1. Pain is output from the brain.While we used to believe that pain originated within the tissues of our body, we now understand that pain does not exist until the brain determines it does. The brain uses a virtual “road map” to direct an output of pain to tissues that it suspects may be in danger. This process acts as a means of communication between the brain and the tissues of the body, to serve as a defense against possible injury or disease.

2. The degree of injury does not always equal the degree of pain.Research has demonstrated that we all experience pain in individual ways. While some of us experience major injuries with little pain, others experience minor injuries with a lot of pain (think of a paper cut).

3. Despite what diagnostic imaging (MRIs, x-rays, CT scans) shows us, the finding may not be the cause of your pain. A study performed on individuals 60 years or older who had no symptoms of low back pain found that 36% had a herniated disc, 21% had spinal stenosis, and more than 90% had a degenerated or bulging disc, upon diagnostic imaging.

4. Psychological factors, such as depression and anxiety, can make your pain worse. Pain can be influenced by many different factors, such as psychological conditions. A recent study in the Journal of Pain showed that psychological variables that existed prior to a total knee replacement were related to a patient's experience of long-term pain following the operation.

5. Your social environment may influence your perception of pain. Many patients state their pain increases when they are at work or in a stressful situation. Pain messages can be generated when an individual is in an environment or situation that the brain interprets as unsafe. It is a fundamental form of self-protection.

6. Understanding pain through education may reduce your need for care.A large study conducted with military personnel demonstrated that those who were given a 45-minute educational session about pain sought care for low back pain less than their counterparts.

7. Our brains can be tricked into developing pain in prosthetic limbs. Studies have shown that our brains can be tricked into developing a "referred" sensation in a limb that has been amputated, causing a feeling of pain that seems to come from the prosthetic limb – or from the "phantom" limb. The sensation is generated by the association of the brain's perception of what the body is from birth (whole and complete) and what it currently is (post-amputation).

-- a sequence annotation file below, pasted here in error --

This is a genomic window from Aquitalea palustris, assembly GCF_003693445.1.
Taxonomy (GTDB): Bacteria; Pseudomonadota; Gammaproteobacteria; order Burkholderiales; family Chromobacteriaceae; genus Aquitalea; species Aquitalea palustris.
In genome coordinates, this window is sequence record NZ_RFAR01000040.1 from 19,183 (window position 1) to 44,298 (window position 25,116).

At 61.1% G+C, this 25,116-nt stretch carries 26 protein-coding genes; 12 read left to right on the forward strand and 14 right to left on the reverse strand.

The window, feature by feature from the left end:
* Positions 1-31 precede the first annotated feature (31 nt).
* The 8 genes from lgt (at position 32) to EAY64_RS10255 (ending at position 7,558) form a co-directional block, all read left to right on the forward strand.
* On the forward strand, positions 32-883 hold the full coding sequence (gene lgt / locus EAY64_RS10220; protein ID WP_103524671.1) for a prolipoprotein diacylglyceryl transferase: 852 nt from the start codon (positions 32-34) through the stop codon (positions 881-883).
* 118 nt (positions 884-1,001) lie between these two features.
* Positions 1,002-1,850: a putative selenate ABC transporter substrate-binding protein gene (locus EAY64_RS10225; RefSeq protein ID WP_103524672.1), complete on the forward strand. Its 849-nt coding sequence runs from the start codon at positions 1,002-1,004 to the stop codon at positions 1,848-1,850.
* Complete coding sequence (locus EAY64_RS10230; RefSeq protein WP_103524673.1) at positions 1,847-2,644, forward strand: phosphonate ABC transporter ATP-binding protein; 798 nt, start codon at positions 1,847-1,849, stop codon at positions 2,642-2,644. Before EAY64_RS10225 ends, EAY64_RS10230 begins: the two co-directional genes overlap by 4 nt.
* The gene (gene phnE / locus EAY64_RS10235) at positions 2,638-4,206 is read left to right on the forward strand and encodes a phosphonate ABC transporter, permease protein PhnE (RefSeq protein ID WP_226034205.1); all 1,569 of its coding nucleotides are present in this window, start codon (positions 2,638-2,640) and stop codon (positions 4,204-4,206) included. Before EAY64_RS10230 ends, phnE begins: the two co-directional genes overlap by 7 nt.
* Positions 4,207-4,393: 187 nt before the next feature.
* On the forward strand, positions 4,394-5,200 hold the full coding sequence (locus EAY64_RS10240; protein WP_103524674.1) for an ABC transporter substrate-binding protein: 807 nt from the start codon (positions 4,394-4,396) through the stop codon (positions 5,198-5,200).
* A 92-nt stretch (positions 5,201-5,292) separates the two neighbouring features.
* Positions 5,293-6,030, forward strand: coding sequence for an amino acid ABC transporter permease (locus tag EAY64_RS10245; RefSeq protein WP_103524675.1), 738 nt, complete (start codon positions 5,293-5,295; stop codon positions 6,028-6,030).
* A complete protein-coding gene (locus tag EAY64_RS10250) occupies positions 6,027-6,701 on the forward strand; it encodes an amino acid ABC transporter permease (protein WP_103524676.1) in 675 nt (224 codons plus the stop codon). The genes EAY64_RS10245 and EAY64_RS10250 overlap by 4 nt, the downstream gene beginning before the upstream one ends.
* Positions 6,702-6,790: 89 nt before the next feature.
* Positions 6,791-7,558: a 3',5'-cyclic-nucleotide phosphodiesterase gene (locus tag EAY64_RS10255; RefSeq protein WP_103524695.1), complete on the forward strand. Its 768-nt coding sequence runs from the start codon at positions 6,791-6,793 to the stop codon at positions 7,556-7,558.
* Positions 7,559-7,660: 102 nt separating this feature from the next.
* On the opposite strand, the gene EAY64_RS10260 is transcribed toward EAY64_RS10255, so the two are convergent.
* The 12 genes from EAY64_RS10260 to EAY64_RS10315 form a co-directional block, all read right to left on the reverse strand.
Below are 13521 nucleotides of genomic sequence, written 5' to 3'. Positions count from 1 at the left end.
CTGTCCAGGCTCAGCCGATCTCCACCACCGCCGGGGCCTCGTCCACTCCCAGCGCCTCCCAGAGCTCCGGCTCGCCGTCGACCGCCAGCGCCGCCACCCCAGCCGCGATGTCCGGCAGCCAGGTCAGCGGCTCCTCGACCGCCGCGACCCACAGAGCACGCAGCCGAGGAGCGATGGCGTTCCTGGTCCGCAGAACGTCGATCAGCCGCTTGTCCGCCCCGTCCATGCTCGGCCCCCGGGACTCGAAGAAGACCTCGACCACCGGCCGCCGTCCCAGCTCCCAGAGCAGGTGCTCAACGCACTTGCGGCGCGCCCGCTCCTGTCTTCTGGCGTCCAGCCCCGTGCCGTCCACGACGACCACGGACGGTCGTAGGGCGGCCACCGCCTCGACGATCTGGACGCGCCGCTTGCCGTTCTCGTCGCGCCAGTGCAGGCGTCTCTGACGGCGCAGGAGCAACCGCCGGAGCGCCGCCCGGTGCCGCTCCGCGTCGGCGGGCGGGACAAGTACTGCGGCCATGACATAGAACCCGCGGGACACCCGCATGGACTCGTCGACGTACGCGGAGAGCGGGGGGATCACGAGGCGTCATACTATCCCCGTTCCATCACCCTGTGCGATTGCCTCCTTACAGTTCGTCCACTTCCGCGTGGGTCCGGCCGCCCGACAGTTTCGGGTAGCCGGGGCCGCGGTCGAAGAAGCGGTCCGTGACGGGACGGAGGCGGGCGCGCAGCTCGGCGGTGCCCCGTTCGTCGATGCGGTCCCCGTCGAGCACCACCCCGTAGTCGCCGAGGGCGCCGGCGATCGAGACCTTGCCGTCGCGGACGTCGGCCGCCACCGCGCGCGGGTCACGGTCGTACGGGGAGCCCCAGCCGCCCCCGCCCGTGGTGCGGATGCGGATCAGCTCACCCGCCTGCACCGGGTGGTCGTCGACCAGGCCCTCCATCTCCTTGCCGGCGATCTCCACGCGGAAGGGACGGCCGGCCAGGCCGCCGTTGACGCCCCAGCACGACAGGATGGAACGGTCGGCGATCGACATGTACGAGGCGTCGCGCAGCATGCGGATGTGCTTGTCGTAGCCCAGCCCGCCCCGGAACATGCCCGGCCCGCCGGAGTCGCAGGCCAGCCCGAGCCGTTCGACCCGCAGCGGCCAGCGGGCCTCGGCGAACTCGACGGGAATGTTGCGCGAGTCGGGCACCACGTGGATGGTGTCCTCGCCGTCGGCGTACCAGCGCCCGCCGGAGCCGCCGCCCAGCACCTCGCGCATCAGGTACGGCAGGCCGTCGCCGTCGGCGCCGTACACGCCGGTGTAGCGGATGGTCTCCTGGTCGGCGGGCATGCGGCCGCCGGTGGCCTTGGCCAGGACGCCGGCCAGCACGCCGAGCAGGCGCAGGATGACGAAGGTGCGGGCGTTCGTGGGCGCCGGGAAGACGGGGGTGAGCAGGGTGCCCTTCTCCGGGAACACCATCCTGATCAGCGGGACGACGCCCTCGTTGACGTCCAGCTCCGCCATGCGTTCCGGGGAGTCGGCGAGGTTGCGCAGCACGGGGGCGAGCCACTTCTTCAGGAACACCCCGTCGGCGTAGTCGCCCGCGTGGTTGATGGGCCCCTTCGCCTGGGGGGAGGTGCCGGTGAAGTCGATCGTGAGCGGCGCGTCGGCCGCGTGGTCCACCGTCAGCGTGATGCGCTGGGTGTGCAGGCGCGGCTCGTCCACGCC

8. The ability to determine left from right may be altered when you experience pain. Networks within the brain that assist you in determining left from right can be affected when you experience severe pain. If you have been experiencing pain, and have noticed your sense of direction is a bit off, it may be because a "roadmap" within the brain that details a path to each part of the body may be a bit "smudged." (This is a term we use to describe a part of the brain's virtual roadmap that isn’t clear. Imagine spilling ink onto part of a roadmap and then trying to use that map to get to your destination.)

9. There is no way of knowing whether you have a high tolerance for pain or not. Science has yet to determine whether we all experience pain in the same way. While some people claim to have a "high tolerance" for pain, there is no accurate way to measure or compare pain tolerance among individuals. While some tools exist to measure how much force you can resist before experiencing pain, it can’t be determined what your pain "feels like."


Despite knowing (and agreeing with) recommendations to not use imaging for low back pain without “red flag” indicators, doctors are still ordering unnecessary CTs and MRIs for patients. Most do so out of fear of upsetting the patient, and because there is not enough time to discuss the risks and benefits of the images with the patients, according to an October 17, 2016 study of Veteran’s Affairs health care professionals.

The study surveyed 579 VA clinicians, and included a hypothetical scenario in which a patient had requested imaging for nonspecific low back pain (without red flag symptoms). Only 3% of the responses thought that the patient would benefit from a CT scan or MRI. Almost 75% of the clinicians worried the patient would not be able to be referred to a specialist without an image, and more than half worried the patient would be upset to not receive the image.

The study confirms a concern highlighted by the American Board of Internal Medicine Foundation’s Choosing Wisely campaign, that the use of unnecessary imaging, such as CTs, MRIs, and X-rays, can lead to other unnecessary tests or procedures, drive up patient costs, and expose the patient to unnecessary radiation.

“Our study showed that almost all clinicians were aware that an imaging test was not indicated for a patient with low back pain without danger signals of severe spinal problems, and agreed with the Choosing Wisely recommendations to not do testing,” said study coauthor Erika D. Sears, MD, MS, of the Veteran’s Affairs Center for Clinical Management Research, in Reuters Health News (“Doctors still order imaging for low back pain, against recommendations” – October 17, 2016).

Patient education is key to avoiding unnecessary and expensive medical interventions and tests. There is a growing body of evidence that demonstrates early physical therapy for low back pain lowers costs

“Patients should first have a thorough history and physical exam to rule out the presence of “red flag” symptoms, and are often first referred to physical therapy in the initial treatment period,” Sears said. “Because low back pain tends to come back, staying active through activities such as walking, yoga, and supervised training, on top of physical therapy, is key to warding off recurrence.”